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Proceedings Paper

Implementing an iterative reconstruction algorithm for digital breast tomosynthesis on graphics processing hardware
Author(s): Iain Goddard; Tao Wu; Scott Thieret; Ari Berman; Hauke Bartsch
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Paper Abstract

The Maximum Likelihood Expectation Maximization (MLEM) algorithm has been shown to produce the highest quality Digital Breast Tomosynthesis (DBT) images. MLEM, however, is computationally intensive. Single-processor image reconstruction times for each breast were on the order of several hours. In order for DBT to be clinically useful, faster reconstruction times using cost-effective software/hardware solutions are needed. We have implemented the MLEM reconstruction algorithm for use with DBT on a graphics processing unit (GPU). Compared to a single optimized 2.8GHz Pentium system this enabled a 113-fold speedup in processing time, while maintaining high image quality. Subsequently, we added various additional processing steps to the reconstruction algorithm in order to improve image quality and diagnostic properties. Since the performance of commercial GPUs increases rapidly, with little change in cost, the increased sophistication in processing does not entail an increase in system cost. The use of GPUs for reconstruction represents a technical breakthrough in the cost-effective application of MLEM to Digital Breast Tomosynthesis.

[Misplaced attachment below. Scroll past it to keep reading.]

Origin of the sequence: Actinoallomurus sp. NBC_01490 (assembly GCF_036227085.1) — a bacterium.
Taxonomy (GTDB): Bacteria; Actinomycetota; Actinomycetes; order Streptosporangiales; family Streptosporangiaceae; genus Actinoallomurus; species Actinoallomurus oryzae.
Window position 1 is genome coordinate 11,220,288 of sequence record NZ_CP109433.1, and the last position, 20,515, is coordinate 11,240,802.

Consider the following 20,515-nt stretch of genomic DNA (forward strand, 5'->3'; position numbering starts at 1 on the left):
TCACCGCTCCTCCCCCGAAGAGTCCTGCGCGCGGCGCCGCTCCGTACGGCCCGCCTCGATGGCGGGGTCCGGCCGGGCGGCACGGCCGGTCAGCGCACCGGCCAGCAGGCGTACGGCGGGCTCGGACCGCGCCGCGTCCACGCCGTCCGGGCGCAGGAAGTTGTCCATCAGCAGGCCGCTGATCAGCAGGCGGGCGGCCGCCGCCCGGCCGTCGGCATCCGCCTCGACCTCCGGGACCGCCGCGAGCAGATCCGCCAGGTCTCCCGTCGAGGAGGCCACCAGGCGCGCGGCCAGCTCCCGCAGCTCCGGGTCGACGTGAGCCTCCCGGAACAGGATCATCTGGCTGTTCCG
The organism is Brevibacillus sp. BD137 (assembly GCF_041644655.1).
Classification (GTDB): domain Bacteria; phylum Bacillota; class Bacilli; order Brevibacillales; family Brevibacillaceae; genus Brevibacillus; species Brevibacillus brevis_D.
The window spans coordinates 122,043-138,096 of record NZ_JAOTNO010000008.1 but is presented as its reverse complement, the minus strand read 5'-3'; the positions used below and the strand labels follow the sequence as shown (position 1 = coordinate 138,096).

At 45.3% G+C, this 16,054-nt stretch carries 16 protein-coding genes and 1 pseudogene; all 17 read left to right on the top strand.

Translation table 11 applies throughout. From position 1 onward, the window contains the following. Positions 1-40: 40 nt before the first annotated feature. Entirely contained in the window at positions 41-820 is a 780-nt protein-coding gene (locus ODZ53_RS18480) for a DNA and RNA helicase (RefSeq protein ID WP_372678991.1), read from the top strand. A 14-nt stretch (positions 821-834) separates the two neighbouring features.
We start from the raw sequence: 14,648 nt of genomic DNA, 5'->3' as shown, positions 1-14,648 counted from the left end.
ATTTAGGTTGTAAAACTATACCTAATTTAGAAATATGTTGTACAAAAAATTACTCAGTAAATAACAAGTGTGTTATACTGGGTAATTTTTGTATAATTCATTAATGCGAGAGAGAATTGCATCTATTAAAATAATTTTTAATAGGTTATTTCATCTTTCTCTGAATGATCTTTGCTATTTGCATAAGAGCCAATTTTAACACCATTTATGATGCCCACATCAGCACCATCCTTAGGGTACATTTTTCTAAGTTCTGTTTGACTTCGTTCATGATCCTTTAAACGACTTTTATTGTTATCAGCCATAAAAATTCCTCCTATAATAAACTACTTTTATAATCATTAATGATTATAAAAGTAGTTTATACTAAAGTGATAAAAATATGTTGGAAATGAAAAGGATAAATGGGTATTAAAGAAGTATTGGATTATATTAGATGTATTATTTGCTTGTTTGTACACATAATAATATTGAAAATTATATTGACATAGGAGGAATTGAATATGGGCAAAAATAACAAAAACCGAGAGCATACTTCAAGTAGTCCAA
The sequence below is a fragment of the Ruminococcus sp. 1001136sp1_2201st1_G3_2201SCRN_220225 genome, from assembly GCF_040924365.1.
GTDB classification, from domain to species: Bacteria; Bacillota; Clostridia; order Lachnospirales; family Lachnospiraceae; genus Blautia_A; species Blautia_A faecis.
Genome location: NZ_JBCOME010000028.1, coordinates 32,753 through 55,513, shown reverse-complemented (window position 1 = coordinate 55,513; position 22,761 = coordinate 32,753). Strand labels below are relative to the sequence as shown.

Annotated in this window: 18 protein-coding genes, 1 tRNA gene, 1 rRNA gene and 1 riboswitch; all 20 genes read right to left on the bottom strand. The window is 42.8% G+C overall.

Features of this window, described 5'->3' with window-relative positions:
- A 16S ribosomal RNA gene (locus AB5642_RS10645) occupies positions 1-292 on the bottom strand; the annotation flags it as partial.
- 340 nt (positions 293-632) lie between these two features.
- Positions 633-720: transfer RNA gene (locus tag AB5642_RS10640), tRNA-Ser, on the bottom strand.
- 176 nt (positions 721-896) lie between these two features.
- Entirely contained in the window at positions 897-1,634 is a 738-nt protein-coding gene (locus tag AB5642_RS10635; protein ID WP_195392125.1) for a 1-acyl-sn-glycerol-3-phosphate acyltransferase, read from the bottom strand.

Paper Details

Date Published: 2 March 2006
PDF: 7 pages
Proc. SPIE 6142, Medical Imaging 2006: Physics of Medical Imaging, 61424V (2 March 2006); doi: 10.1117/12.652605
Show Author Affiliations
Iain Goddard, Mercury Computer Systems, Inc. (United States)
Tao Wu, Massachusetts General Hospital (United States)
Scott Thieret, Mercury Computer Systems, Inc. (United States)
Ari Berman, Mercury Computer Systems, Inc. (United States)
Hauke Bartsch, Mercury Computer Systems, Inc. (United States)

Published in SPIE Proceedings Vol. 6142:
Medical Imaging 2006: Physics of Medical Imaging
Michael J. Flynn; Jiang Hsieh, Editor(s)

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